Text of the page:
Roscoe Lecture: Lord Bragg

Dec 23, 2010 | Uncategorized

Lecture by Lord Bragg
I am pleased to be in Liverpool to attempt to address the daunting themes “Citizenship and the New Millennium”.
I am always pleased to be in Liverpool I have filmed here – not only the stars but Billy, ‘Uke’ Scott and Ernie Mack at the club where Ken Dodd rehearsed his act.
I have been in the great galleries and heard the many voices and sounds of music from classical to revolutionary rock which have come out of this city, seen it’s football team, made a programme very recently on it’s inimitable dialect or language, read it’s great novelist Beryl Bainbridge and even mysteriously managed to find myself offered an honorary doctorate by your university. So it’s familiar and held in high esteem, considerable affection.
The subject is immense which has advantages and disadvantages. It means that I can rove into the wild blue yonder and still feel that I am somewhere near the subject – after all citizenship and Millennium are vast vats, of possible meanings. It compels generalisation, it provokes grand even wild assertions and I intend to yield to those temptations.
What I want to do is talk first about the landscape of the world we live in now and then to see if I can fit citizenship into any pattern that emerges. As I say this I feel rather like Aladdin letting the genie out of the lamp – the genie being our New Millennium – and citizenship can perhaps be compared with getting that overpowering genie back into that lamp.
It is important I think to attempt however sketchy and patchy a map of where we are because citizenship our place in the world and our responsibilities to the world can only be understood in context. The citizens of Ancient classical Athens understood their role – especially in relation to women, slaves and lower orders none of whom, of course, were ‘citizens’. That elite idea of citizens was sustained – where there were cities and for long periods there were very few cities of note – for a very long time and only comparatively recently – say since the French and American Revolution did the idea of citizen as we know it emerge from the crowd. The time, the population size, the economy, the material and the intellectual and human progress were right at last and since then our citizen has developed, ensuring that even the lower classes, women, former slaves, former colonised were included and now it is beginning to reach out its hand to young people. The rise of the citizen – never unchallenged – is one of the great and optimistic stories of the modern age.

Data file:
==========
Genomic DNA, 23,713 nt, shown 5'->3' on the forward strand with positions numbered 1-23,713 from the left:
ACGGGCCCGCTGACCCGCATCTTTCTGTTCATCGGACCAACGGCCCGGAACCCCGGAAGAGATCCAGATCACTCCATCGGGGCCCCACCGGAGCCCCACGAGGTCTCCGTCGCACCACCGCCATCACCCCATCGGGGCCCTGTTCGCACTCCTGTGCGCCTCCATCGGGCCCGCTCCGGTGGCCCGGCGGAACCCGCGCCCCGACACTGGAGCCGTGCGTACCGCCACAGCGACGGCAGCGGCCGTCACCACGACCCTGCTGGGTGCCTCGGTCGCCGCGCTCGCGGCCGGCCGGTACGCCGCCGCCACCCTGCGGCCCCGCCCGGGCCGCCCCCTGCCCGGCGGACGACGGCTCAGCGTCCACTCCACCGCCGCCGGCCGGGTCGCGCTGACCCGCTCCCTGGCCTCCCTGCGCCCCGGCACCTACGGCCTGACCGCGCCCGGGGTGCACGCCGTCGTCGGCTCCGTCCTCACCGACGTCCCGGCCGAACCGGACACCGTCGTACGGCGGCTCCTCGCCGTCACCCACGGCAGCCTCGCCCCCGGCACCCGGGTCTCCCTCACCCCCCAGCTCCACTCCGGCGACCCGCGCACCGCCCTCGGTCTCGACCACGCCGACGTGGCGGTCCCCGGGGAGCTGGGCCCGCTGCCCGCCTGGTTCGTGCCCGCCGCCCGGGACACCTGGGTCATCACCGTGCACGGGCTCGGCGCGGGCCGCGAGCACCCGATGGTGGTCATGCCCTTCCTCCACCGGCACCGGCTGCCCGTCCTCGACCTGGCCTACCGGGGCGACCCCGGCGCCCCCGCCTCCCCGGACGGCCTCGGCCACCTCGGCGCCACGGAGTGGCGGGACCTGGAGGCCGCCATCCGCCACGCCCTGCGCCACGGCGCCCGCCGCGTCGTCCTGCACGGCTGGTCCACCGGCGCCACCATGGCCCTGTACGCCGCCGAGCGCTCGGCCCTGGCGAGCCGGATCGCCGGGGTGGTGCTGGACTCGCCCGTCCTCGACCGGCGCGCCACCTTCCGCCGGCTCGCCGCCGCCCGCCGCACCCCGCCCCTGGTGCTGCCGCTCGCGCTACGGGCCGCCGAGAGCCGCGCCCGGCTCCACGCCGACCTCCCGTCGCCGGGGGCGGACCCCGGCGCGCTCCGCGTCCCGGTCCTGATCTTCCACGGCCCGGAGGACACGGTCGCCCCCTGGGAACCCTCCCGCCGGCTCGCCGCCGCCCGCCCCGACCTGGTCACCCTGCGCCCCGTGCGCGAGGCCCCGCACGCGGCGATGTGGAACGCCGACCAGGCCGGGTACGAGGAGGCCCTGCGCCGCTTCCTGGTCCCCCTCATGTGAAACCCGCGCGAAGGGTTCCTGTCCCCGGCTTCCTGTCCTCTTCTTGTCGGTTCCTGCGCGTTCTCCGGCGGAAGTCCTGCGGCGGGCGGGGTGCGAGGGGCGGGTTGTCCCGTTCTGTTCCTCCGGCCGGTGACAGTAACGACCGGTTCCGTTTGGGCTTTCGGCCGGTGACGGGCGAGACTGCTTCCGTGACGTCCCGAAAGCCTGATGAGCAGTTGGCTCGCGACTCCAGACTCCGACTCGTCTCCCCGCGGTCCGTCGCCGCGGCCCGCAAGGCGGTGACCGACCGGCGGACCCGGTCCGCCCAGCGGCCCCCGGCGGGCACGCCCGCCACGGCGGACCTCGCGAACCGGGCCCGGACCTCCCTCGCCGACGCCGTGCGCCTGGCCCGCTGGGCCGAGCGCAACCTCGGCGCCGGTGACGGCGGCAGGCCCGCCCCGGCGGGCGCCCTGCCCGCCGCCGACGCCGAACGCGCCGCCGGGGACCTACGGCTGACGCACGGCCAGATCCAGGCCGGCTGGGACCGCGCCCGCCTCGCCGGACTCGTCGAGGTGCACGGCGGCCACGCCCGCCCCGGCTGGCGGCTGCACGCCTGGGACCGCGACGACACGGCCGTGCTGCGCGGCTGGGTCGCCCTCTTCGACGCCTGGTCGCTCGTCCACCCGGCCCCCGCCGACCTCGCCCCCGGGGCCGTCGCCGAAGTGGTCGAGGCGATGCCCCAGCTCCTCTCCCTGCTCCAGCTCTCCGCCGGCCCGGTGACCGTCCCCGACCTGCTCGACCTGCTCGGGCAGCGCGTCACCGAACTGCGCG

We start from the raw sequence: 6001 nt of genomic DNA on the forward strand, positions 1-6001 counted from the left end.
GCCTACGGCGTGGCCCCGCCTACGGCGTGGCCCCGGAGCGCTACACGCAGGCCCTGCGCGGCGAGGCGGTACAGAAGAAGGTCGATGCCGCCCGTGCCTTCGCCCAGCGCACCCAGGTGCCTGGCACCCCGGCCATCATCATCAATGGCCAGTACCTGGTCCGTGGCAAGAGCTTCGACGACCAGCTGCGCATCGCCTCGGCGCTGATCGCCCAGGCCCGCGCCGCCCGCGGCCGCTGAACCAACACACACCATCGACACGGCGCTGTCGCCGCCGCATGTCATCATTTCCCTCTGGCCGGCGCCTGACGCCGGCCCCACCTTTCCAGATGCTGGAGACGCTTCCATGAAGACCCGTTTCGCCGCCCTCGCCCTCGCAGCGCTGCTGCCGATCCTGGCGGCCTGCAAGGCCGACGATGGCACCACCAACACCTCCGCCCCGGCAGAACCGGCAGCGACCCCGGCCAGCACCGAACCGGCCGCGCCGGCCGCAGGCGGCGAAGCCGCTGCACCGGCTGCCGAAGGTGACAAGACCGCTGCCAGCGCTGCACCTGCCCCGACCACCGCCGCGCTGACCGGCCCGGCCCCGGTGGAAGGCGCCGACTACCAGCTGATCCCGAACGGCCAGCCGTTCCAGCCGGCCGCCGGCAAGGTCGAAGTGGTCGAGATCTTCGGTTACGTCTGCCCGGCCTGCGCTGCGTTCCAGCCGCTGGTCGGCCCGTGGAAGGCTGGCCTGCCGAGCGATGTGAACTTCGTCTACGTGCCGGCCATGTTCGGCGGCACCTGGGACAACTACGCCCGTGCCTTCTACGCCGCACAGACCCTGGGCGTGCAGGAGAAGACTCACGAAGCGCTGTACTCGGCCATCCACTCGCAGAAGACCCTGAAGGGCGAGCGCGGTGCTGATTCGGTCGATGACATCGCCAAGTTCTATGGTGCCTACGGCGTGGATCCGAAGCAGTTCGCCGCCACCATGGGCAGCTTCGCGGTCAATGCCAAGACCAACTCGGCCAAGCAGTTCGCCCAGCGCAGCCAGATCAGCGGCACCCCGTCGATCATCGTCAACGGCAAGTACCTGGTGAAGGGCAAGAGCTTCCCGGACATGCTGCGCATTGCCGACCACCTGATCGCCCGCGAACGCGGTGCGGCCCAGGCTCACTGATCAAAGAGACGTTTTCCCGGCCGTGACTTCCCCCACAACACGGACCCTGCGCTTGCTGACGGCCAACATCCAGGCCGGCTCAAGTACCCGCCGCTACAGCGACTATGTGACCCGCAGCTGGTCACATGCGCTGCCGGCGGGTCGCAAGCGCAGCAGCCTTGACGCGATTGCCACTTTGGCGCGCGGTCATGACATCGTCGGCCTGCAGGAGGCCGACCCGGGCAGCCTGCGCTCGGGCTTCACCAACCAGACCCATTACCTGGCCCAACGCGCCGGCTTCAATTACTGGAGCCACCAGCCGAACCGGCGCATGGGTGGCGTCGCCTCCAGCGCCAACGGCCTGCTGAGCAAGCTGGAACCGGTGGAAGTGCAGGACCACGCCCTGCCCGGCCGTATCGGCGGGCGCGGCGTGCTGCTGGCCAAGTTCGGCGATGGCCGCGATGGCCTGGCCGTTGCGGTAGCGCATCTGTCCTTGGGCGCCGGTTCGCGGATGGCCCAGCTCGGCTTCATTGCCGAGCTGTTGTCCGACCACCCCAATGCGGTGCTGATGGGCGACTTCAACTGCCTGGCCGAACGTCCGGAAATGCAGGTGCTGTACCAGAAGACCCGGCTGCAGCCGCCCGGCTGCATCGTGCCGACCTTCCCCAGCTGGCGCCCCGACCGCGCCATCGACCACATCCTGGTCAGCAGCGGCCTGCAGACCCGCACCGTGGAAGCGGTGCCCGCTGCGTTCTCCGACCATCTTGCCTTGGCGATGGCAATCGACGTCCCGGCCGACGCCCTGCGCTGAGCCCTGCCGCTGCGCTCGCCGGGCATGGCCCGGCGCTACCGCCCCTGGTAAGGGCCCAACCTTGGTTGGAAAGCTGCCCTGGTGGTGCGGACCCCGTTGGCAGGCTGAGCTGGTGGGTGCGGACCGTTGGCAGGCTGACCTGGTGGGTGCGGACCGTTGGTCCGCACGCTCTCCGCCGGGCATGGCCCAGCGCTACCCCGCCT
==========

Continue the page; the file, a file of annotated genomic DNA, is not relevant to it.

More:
So in this expanding, revolutionary, unpredictable awesomely intelligent, New World, or new millennium – where does the citizen stand? If power really is moving away from government to globally effective companies whose net worth is often bigger than the nations – not only developing nations, but developed nations – and if the very essence of citizenship is its relationship to power then there’s a problem. For what power does the citizen have inside or outside a company?
Consumers have power; shareholders have power; executives have power, the greatest power and that ever growing Millennium monster the market has power – but you, or you or I, what power do we have? Can we vote them in or vote them out?
Can we pass laws making these companies suitable to our culture of working practices, sick leave, maternity leave, pensions, minimum wage? Well we can: but if they don’t like it they can relocate as so many American and British companies do. Bangalore in Southern India is one of the fastest growing countries of our new world technologically: the people are intelligent, their brain power excellent but above all the wages are 15% less than what they are in Texas. So Texas upsstumps to Bangalore.
All global companies can relocate as well and they are the new power barons. There will surely be a showdown, probably a series of showdowns – in which the state, the politicians on behalf of the traditional right of democratic citizens is forced to act. The Warlords of Ancient China come to mind in any analysis as do the overweening barons of medieval England. You can’t have effective citizenship if the power which pays the piper and calls the tune is not at all invested in citizenship.
Global business is a different game where votes and issues and constitutions apply only so far as they help the company’s efficiency and no further.
This is not to say that business is bad. It is not. It has bought enormous benefit to mankind, especially in the last few centuries. But it is not and cannot really be expected to be interactive with what does not give it, it’s drive and focus and raison d’être – i.e. with full and democratic citizenship. Politics looks after that – but politicians need power to be effective.
Consumer groups, capitalist vigilantes, global guerrillas – they are there – already in existence, in some form, the avante garde, strong for citizenship which is alive to the struggle. The third millennium’s citizen will need to be a very clued up economic animal.